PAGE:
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NAQC Newsroom: Research

Consumption of Cigarettes and Combustible Tobacco — United States, 2000–2011.

Thursday, August 9, 2012  
Posted by: Natalia Gromov
Centers for Disease Control and Prevention. MMWR Weekly. August 3, 2012;61(30):565-69.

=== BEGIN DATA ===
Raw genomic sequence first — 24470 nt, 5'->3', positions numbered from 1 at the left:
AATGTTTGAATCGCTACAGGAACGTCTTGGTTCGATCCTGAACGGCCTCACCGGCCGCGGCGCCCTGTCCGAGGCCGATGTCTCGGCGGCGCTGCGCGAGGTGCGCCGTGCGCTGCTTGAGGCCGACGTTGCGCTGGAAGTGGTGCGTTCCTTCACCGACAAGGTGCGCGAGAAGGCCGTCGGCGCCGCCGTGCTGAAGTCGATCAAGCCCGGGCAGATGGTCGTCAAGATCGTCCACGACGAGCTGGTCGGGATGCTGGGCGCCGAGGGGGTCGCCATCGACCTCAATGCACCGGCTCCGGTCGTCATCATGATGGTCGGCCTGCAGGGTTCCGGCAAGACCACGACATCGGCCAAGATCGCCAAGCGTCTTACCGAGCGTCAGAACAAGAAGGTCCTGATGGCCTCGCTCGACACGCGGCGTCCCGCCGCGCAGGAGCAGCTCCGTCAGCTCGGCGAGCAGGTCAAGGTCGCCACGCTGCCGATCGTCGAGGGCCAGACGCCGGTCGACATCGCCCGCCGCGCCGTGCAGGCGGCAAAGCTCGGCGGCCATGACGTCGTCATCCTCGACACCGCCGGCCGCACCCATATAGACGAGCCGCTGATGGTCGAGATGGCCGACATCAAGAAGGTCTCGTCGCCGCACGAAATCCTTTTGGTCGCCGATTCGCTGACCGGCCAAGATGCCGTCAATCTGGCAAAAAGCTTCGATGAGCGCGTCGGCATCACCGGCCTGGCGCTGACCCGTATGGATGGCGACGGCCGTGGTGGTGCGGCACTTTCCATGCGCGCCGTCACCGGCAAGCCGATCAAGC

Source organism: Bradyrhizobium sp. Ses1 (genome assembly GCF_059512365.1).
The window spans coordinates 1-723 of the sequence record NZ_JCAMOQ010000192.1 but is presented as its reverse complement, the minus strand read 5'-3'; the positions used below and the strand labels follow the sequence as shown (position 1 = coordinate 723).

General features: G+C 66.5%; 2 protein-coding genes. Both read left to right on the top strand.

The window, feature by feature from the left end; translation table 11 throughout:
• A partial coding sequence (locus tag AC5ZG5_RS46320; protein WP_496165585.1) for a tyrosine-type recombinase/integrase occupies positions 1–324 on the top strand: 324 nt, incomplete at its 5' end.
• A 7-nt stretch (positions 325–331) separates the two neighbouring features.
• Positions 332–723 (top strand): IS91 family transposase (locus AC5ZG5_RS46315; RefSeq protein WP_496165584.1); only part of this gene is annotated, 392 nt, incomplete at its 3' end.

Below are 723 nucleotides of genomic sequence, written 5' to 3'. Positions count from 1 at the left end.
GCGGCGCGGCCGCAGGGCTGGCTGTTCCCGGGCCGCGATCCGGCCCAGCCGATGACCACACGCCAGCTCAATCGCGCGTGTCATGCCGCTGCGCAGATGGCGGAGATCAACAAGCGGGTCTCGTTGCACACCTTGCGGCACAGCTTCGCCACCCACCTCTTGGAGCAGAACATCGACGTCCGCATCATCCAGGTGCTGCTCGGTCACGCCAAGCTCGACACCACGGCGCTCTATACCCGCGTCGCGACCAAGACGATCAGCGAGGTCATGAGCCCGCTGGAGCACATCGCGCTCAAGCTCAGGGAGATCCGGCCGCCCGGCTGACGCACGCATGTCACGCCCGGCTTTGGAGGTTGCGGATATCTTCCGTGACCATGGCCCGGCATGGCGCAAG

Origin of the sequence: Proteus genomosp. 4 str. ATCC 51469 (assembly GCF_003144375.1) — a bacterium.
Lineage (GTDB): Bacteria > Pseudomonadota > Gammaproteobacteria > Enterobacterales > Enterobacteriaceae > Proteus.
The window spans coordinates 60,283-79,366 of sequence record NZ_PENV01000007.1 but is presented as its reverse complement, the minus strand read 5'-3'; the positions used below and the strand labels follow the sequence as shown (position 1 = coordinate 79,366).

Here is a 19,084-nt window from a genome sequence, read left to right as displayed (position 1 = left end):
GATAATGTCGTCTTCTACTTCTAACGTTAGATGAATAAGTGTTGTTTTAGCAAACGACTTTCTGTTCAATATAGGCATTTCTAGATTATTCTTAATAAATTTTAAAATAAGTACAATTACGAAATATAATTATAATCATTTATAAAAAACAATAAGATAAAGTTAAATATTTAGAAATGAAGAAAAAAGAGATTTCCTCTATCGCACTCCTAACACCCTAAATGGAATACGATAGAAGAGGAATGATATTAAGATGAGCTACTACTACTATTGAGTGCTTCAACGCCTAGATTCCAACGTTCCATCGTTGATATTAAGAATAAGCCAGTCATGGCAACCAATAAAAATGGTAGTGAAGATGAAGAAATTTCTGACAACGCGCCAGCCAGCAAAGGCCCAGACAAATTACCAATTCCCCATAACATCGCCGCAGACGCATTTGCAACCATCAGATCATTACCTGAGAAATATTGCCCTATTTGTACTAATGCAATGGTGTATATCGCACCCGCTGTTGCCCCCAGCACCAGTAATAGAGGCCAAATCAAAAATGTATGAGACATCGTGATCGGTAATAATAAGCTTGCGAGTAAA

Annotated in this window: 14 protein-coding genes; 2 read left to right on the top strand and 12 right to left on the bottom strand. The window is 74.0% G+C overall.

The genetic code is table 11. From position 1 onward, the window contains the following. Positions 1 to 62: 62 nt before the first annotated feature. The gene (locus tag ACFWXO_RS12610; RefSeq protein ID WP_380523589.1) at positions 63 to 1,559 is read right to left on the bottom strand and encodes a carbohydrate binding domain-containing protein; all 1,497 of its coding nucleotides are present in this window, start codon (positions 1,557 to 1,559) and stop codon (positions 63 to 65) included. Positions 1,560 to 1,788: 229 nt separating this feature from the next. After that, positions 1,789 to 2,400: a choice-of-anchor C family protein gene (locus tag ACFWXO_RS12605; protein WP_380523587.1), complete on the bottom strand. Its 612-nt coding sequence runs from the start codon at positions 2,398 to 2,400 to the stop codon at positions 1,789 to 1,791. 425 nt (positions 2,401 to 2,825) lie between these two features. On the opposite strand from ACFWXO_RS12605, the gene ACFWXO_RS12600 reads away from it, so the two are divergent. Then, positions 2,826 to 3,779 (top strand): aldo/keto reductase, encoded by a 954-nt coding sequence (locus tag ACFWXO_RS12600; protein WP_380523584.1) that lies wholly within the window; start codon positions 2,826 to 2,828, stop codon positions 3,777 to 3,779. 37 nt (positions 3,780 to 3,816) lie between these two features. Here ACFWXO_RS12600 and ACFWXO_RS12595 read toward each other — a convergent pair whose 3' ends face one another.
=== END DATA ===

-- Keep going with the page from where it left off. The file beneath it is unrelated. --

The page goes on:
CDC used data from the U.S. Department of the Treasury’s Alcohol and Tobacco Tax and Trade Bureau to calculate consumption for cigarettes, roll-your-own tobacco, pipe tobacco and cigars for 2000 to 2011. Over this period, total consumption of all combustible tobacco declined by 27.5%. However, while consumption of cigarettes declined by 32.8%, consumption of non-cigarette combustible tobacco increase by 123%. The largest increases were in pipe tobacco (482%) and large cigars (233%). Thus, overall combustible tobacco consumption decreased, but not as much as cigarette consumption; while consumption of non-cigarette combustibles doubled. Other studies show that among youth and young adults, cigar use and simultaneous use of multiple tobacco products is even higher. The availability of low-priced and less-regulated alternative products to smokers who might have otherwise quit smoking has blunted the public health impact that excise tax increases and uniform regulation might otherwise have had on preventing youth initiation, reducing consumption, and prompting quit attempts.

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